As the tour went on it seemed as though every day there was something new, though none of it quite as bad as those few horrific minutes in the cinema when a Polish actress made use of her natural assets to kill a man.
As Dickens said: “They were the the best of times; they were the worst of times.” Although there were more good times than bad.
Certainly the very best of all times came in the third or fourth week of the tour when the venue stage manager told me there was a letter for me being held at the box office, front of house.
I knew that only three people had the addresses for the tour, my mother and father, who had written to me a few days previously, and that very special person in Basildon – the one I knew had needed breathing space.
The letter had been forwarded from our last venue and I recognised the hand immediately. It wasn’t that of my mother or my father.
It was a newsy letter, a very chatty letter, but most of all it was friendly.
It certainly gave me the boost I had needed.
That evening, after the show, I settled down and wrote a long, carefully-worded reply. I responded to the news in the same spirit in which it had been provided. I talked about the places we had already been, and those that lay ahead; I told her of the characters at each venue, because they were all different; I sent my best wishes and next day I posted it.
Then it was back to work, but back with a jubilant heart.
From then on she wrote each week and I replied each week.
Meanwhile it was on with the show and we were playing to packed houses all week at every venue. It appeared that children throughout England just couldn’t get enough of the puppet trio.
Harry, of course, would be up on stage and able to see everyone in the auditorium, as could Howard during his escapology act; Lawrence and Toabs had to keep their heads down behind the scenery.
I got to meet the audience up front and personal because before each show, during the interval, and for half an hour after the show I manned our Sooty merchandise stall in the foyer as the children queued up with their parents to buy badges, story and puzzle books, puzzles and, of course, puppets of our three stars.
Although I shouldn’t have had a favourite I did and I soon found out my favourite seemed to be the children’s favourite as well.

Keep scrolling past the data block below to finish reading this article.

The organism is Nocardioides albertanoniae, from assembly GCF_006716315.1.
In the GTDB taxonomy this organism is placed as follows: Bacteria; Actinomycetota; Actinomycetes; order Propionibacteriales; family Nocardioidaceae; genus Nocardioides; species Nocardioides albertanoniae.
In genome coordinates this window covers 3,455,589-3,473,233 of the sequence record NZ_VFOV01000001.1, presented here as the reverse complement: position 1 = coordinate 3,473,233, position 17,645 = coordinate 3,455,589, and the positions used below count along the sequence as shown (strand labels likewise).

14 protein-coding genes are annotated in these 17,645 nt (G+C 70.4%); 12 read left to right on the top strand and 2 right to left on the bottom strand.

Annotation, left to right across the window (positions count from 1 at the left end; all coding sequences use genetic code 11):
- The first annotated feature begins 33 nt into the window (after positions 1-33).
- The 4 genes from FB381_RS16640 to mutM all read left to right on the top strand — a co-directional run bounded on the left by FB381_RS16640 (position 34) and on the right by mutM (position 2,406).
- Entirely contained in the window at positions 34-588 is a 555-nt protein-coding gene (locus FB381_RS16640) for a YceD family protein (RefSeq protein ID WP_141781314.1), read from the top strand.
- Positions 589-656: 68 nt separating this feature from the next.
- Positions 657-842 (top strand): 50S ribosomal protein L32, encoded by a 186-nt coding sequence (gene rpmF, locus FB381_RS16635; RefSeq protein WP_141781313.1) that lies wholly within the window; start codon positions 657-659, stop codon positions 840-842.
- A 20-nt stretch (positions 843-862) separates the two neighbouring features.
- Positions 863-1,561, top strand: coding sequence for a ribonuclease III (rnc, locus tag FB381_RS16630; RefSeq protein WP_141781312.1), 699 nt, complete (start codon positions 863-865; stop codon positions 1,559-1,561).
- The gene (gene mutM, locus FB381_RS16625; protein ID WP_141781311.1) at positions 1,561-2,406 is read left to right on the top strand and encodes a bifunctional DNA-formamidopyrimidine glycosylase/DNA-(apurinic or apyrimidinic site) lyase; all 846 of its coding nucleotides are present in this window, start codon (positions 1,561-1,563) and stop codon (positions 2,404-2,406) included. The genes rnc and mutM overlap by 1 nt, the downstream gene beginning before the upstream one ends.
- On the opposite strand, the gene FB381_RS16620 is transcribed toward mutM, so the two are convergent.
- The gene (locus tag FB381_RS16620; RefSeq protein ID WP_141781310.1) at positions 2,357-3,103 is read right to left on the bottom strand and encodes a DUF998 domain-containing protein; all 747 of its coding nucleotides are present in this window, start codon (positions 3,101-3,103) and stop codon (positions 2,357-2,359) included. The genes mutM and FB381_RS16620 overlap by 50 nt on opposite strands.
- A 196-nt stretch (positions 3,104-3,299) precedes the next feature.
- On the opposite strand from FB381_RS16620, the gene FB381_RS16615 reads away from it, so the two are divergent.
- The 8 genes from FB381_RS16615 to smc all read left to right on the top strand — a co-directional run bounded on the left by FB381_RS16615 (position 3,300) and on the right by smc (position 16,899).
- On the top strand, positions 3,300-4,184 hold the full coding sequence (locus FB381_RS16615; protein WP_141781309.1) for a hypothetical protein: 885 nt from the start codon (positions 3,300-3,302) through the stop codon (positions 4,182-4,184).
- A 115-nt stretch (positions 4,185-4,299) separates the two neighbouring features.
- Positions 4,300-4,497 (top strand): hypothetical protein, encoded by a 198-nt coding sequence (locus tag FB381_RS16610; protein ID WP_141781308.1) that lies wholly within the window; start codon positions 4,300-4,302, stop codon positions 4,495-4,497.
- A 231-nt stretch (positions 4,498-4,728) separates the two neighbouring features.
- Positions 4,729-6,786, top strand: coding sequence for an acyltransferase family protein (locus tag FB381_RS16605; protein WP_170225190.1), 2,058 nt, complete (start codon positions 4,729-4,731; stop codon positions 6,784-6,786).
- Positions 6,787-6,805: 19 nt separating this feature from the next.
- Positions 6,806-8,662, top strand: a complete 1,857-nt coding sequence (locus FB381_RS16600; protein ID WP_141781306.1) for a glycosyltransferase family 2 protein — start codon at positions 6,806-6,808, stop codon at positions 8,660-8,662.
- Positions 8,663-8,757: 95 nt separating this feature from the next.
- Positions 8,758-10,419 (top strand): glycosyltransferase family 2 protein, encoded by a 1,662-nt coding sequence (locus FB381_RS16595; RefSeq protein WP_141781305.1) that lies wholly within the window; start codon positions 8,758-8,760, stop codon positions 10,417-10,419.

My measure for success between Sooty, Sweep and Soo was based on which of the three badges sold the most. Some children would persuade their parents to buy all three while others might have to chose one over the others as they would already have laid claim to a book or a puppet.
Week by the week the badge sales varied, sometimes Sooty leading, sometimes Sweep, only rarely did Soo feature at the top of the league.
After five weeks, however, there was a clear leader in the badge sweepstake – you’ve probably guessed by the choice of descriptions for the competition, yes, of course, it was that lovable rascal Sweep.
Then again there were times when our venue hosted another form of entertainment in the evening, sometimes it would be a play or musical, at other times a single concert from a music group.
I was clearing our equipment into the wings one evening when the band playing that night turned up – it was Magna Carta, who I had met earlier that year after watching their performance at Basildon.
Considering how many people they must meet they recognised me immediately and asked me what I was doing there instead of reviewing entertainment for the Basildon Standard Recorder.
I explained about taking a break from journalism.
They then asked if I had any badges as all of them were fans of the Sooty Show. Harry allowed us a few badges to give away to friends and family so I swapped a set for a few of Magna Carta’s own badges.
That night I had a prime spot to watch their gig, on a chair in the wings. The lads also slipped a couple of extra numbers into the show as I had mentioned that they were among my main favourites.
It was more fun on the Sooty Sow tour than it was Hard Times.